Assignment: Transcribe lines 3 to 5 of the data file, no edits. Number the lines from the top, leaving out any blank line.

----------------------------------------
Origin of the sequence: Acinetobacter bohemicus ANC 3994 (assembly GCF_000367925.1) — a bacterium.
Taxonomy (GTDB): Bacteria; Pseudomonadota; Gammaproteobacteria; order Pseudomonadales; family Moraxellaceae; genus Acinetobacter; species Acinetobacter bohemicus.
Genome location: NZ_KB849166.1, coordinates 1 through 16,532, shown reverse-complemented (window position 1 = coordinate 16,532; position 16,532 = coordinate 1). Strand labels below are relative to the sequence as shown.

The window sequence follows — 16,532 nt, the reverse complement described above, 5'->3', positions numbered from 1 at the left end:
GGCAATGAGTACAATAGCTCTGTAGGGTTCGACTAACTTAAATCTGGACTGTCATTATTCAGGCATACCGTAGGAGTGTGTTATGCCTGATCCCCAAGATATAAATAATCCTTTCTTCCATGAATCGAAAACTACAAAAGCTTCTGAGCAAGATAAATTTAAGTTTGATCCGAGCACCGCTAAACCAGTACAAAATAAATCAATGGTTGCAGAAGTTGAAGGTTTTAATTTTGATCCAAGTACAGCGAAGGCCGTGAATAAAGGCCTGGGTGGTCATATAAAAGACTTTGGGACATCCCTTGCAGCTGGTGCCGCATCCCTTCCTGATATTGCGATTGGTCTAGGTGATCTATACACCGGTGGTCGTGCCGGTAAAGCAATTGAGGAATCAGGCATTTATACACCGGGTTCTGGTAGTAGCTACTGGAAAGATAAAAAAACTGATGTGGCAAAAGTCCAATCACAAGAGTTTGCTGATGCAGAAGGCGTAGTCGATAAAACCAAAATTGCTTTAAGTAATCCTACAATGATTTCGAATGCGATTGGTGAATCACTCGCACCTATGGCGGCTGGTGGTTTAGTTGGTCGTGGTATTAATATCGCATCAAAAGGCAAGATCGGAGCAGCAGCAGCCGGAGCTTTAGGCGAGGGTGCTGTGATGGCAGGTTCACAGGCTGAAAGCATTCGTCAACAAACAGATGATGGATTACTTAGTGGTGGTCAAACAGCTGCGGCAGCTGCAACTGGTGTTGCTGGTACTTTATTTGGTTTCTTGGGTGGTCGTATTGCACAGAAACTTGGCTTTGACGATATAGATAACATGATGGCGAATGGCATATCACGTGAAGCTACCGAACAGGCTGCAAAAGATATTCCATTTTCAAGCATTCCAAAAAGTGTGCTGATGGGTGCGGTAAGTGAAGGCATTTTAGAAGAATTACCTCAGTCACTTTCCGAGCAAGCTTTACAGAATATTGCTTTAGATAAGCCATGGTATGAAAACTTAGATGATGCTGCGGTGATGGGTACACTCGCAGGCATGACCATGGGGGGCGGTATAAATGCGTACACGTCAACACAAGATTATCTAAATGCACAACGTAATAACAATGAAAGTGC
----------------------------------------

Genome location: NZ_KB849166.1, coordinates 1 through 16,532, shown reverse-complemented (window position 1 = coordinate 16,532; position 16,532 = coordinate 1). Strand labels below are relative to the sequence as shown.

The window sequence follows — 16,532 nt, the reverse complement described above, 5'->3', positions numbered from 1 at the left end:
GGCAATGAGTACAATAGCTCTGTAGGGTTCGACTAACTTAAATCTGGACTGTCATTATTCAGGCATACCGTAGGAGTGTGTTATGCCTGATCCCCAAGATATAAATAATCCTTTCTTCCATGAATCGAAAACTACAAAAGCTTCTGAGCAAGATAAATTTAAGTTTGATCCGAGCACCGCTAAACCAGTACAAAATAAATCAATGGTTGCAGAAGTTGAAGGTTTTAATTTTGATCCAAGTACAGCGAAGGCCGTGAATAAAGGCCTGGGTGGTCATATAAAAGACTTTGGGACATCCCTTGCAGCTGGTGCCGCATCCCTTCCTGATATTGCGATTGGTCTAGGTGATCTATACACCGGTGGTCGTGCCGGTAAAGCAATTGAGGAATCAGGCATTTATACACCGGGTTCTGGTAGTAGCTACTGGAAAGATAAAAAAACTGATGTGGCAAAAGTCCAATCACAAGAGTTTGCTGATGCAGAAGGCGTAGTCGATAAAACCAAAATTGCTTTAAGTAATCCTACAATGATTTCGAATGCGATTGGTGAATCACTCGCACCTATGGCGGCTGGTGGTTTAGTTGGTCGTGGTATTAATATCGCATCAAAAGGCAAGATCGGAGCAGCAGCAGCCGGAGCTTTAGGCGAGGGTGCTGTGATGGCAGGTTCACAGGCTGAAAGCATTCGTCAACAAACAGATGATGGATTACTTAGTGGTGGTCAAACAGCTGCGGCAGCTGCAACTGGTGTTGCTGGTACTTTATTTGGTTTCTTGGGTGGTCGTATTGCACAGAAACTTGGCTTTGACGATATAGATAACATGATGGCGAATGGCATATCACGTGAAGCTACCGAACAGGCTGCAAAAGATATTCCATTTTCAAGCATTCCAAAAAGTGTGCTGATGGGTGCGGTAAGTGAAGGCATTTTAGAAGAATTACCTCAGTCACTTTCCGAGCAAGCTTTACAGAATATTGCTTTAGATAAGCCATGGTATGAAAACTTAGATGATGCTGCGGTGATGGGTACACTCGCAGGCATGACCATGGGGGGCGGTATAAATGCGTACACGTCAACACAAGATTATCTAAATGCACAACGTAATAACAATGAAAGTGC